Tuesday, August 31, 2004

Kerry's Modest Proposal on Iran

John Edwards was quoted in Monday's Washington Post describing how a Kerry Administration would seek to deal with Iran's nuclear program:

A John F. Kerry administration would propose to Iran that the Islamic state be allowed to keep its nuclear power plants in exchange for giving up the right to retain the nuclear fuel that could be used for bomb-making, Democratic vice presidential nominee John Edwards said in an interview yesterday.


Kerry first outlined the idea of providing nuclear fuel to Iran in a speech in June -- a proposal favored by many Europeans -- but Edwards, who twice described the concept as a "bargain," was more explicit in suggesting the Kerry administration would actively try to reach an agreement with the Iranians. "At the end of the day, we have to have some serious negotiating leverage in this discussion with the Iranians," he said, noting that Kerry would press the Europeans to do much more than "taking rewards away" if the Iranians fail to act.

Iran has insisted that it be allowed to produce nuclear fuel, which would give it access to weapons-grade material. Under Kerry's proposal, the Iranian fuel supply would be supervised and provided by other countries.

Lovely, but what if the mullahs say no, or agree and then cheat on the deal?

Edwards said that if Iran failed to take what he called a "great bargain," it would essentially confirm that it is building nuclear weapons under the cover of a supposedly peaceful nuclear power initiative. He said that, if elected, Kerry would ensure that European allies were prepared to join the United States in levying heavy sanctions if Iran rejected the proposal. "If we are engaging with Iranians in an effort to reach this great bargain and if in fact this is a bluff that they are trying to develop nuclear weapons capability, then we know that our European friends will stand with us," Edwards said.

Oooh, "heavy sanctions". That'll frighten the mullahs. BTW, if Kerry and Edwards really believe that they can "ensure" that the Europeans will agree to impose "heavy sanctions" on Iran, I have some prime French oil concessions I'd like to sell them. As the New York Times reported on June 23 of this year:

French exports to Iran have nearly doubled in five years, totaling 2 billion euros ($2.4 billion) in 2003, according to the economic mission of the French embassy in Tehran. And the number of French-connected companies registered with the embassy - some of which are joint ventures and some representative offices - has risen from a handful several years ago to more than 40.

If John Kerry really thinks his charm and sophistication will persuade the French to walk away from that kind of money, then frankly he's even more deluded than I feared. Unfortunately, offering the mullahs nuclear fuel is just the tip of the iceberg as far as the Kerry plan to "confront" the mullahcracy goes. To quote the Post article:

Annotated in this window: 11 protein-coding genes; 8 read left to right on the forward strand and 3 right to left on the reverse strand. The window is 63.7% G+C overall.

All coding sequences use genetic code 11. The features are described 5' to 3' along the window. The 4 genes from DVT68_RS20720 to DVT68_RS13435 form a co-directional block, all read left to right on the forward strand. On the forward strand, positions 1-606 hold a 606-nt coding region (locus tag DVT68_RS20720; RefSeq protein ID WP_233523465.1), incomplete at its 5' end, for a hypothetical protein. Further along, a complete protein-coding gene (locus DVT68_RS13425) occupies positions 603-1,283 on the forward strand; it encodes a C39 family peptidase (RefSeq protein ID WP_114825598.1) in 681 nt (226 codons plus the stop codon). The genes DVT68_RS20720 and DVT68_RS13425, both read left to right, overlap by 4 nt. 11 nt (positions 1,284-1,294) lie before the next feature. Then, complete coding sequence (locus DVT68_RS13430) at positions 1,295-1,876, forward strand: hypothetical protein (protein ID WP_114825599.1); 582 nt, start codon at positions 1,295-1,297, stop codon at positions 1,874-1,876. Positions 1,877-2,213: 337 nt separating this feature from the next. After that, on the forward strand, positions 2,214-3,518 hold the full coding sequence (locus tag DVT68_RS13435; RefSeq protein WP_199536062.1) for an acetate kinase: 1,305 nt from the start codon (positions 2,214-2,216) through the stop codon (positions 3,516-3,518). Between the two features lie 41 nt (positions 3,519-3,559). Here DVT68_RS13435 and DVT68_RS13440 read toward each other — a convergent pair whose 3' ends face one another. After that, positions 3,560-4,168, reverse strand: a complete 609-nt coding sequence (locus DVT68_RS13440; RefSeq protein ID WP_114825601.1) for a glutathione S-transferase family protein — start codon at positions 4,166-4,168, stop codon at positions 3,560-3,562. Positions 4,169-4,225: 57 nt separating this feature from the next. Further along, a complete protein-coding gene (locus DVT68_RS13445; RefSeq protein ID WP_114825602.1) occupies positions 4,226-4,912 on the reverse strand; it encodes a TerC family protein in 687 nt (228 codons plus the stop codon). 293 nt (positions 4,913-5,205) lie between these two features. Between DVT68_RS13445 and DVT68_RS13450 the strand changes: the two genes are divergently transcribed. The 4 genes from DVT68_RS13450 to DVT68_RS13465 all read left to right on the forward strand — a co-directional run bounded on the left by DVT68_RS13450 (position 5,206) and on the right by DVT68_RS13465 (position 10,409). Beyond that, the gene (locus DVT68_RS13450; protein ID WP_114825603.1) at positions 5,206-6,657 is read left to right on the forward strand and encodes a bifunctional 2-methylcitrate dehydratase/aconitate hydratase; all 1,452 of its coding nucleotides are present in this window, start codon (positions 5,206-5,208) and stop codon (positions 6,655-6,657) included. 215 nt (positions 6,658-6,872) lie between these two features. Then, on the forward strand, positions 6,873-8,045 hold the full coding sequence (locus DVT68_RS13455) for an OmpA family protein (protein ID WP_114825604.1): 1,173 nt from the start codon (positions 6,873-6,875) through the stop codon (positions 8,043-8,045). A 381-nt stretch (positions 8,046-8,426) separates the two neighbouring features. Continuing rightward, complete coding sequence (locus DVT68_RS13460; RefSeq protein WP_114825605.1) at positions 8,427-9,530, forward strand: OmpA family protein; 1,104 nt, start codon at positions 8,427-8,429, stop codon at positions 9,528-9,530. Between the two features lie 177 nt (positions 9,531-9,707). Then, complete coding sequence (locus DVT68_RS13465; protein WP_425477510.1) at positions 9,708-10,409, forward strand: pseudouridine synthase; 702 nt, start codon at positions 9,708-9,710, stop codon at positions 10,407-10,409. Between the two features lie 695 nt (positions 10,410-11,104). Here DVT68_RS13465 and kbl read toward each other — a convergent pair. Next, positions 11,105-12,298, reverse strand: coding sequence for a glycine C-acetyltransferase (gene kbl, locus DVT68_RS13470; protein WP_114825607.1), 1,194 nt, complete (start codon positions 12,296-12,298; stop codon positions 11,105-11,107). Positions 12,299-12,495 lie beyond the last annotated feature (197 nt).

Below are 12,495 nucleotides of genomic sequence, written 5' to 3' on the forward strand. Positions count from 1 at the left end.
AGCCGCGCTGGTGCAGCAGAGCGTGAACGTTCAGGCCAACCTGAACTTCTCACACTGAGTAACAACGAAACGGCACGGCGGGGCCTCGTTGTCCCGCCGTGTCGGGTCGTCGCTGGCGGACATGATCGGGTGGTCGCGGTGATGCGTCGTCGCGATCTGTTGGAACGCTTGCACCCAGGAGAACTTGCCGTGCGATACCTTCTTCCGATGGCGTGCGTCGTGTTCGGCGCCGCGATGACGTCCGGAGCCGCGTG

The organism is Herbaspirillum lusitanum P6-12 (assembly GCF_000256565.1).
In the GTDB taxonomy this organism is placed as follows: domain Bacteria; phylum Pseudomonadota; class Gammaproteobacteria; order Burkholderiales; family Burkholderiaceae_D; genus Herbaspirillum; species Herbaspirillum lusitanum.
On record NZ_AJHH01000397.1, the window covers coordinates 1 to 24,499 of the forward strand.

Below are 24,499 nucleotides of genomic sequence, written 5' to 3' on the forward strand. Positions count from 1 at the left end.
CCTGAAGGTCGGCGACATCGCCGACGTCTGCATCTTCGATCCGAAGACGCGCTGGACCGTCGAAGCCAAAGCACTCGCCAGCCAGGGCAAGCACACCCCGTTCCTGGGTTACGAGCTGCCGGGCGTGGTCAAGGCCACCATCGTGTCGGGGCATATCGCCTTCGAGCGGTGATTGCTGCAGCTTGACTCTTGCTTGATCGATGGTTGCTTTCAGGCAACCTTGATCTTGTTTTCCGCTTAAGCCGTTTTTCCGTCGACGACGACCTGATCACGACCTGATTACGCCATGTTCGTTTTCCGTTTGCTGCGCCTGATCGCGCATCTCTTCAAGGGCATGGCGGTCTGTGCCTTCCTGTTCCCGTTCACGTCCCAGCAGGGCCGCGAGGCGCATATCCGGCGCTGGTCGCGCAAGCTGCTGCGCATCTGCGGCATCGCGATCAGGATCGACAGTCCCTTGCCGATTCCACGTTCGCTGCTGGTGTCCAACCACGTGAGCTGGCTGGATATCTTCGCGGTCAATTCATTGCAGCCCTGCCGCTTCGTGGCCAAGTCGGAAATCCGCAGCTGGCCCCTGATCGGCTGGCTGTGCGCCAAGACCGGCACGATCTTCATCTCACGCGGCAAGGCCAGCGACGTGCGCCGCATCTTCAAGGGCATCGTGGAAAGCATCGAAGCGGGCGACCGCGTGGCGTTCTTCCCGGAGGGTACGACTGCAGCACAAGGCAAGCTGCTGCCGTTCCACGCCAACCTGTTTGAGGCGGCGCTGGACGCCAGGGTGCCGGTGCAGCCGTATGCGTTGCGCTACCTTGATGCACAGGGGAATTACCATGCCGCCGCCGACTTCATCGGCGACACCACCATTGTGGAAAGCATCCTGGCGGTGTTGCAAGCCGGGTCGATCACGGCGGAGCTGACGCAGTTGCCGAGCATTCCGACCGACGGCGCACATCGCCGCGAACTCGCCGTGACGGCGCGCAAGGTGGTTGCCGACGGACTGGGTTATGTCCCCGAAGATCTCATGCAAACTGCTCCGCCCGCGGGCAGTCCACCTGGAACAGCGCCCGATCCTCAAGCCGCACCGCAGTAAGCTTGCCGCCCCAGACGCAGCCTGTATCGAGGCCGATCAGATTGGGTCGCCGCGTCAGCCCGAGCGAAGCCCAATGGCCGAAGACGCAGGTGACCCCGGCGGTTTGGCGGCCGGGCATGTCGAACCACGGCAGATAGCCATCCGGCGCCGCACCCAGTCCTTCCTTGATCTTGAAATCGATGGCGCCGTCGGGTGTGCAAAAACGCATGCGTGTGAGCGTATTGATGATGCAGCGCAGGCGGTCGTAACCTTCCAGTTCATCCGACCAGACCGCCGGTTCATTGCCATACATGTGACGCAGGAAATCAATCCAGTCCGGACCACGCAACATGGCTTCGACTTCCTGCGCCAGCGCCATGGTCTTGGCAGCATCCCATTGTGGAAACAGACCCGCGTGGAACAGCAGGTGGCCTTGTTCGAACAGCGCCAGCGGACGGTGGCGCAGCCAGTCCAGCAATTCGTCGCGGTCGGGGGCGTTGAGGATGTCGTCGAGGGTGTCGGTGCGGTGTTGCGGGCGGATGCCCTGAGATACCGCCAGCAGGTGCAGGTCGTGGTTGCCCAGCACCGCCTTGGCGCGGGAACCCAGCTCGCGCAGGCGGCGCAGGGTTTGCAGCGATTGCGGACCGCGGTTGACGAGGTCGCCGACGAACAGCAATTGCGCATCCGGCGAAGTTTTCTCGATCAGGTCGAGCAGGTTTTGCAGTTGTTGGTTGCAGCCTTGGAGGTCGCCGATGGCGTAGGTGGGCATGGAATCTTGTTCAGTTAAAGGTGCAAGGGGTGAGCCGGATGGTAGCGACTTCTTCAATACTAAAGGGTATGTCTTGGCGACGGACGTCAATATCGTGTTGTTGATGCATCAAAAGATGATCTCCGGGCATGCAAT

Edwards's notion of proposing such a bargain with Iran, combined with Kerry's statement in December that he was prepared to explore "areas of mutual interest" with Iran, suggests that Kerry would take a sharply different approach with Iran than has President Bush. The United States has not had diplomatic relations with Iran since its 1979 revolution, and Iran was part of Bush's "axis of evil" that included North Korea and the former government of Iraq. Earlier this month, Bush declared that Iran "must abandon her nuclear ambitions."

In short, Kerry and Edwards intend to "engage" the mullahs, as many "experts" like to phrase it. In other words, a Kerry Administration's approach to dealing with an Islamist theocracy that is pursuing nuclear weapons, sponsors terrorism, openly proclaims its hatred for America and Israel, and seeks to undermine our efforts in Iraq, will be to offer the mullahs a deal. What Kerry and Edwards are proposing is a return to pre-9/11 business as usual, the likely result will be appeasement.

As is so often the case with John Kerry's policy proposals, I am left with plenty of questions. What if the mullahs reject Kerry's grand bargain? Or accept it, and then cheat by buying or producing their own nuclear fuel on the sly? After all, why would the mullahs interpret Kerry's desire to negotiate in response to their increasingly confrontational behavior as anything other than weakness? What will a Kerry Administration do when our European "allies" refuse to go along with "heavy sanctions"? What about Israel? Are they meekly going to wait for the Iranian theocracy to bring its nuclear and ballistic missile programs to fruition, so that the mullahcracy can finish what the Nazis started? No, nor should they. Finally, will John Kerry, after all his hypocritical demogogy about Bush "misleading" us into Iraq, really be prepared to threaten the mullahs with military action on the basis of incomplete intelligence and over the objections of "Old Europe"? Or will Kerry take the easy way out, settling for any deal as long as he has a scrap of paper to wave in the air, Neville Chamberlain style, and can pretend that sweeping the Iranian nuclear issue under the rug will make it all go away?

One additional question needs to be asked. Does John Kerry really believe that cutting a deal with a regime that has ruthlessly crushed the desire of the Iranian people to be free to be in our best interests? Will selling out the most pro-American population in the Middle East in the name of realpolitik really make America "stronger" and "more respected in the world"? I don't think so. For all his faults, I know that George W. Bush will do whatever is necessary to deal with the mullahcracy. John Kerry inspires no such confidence.


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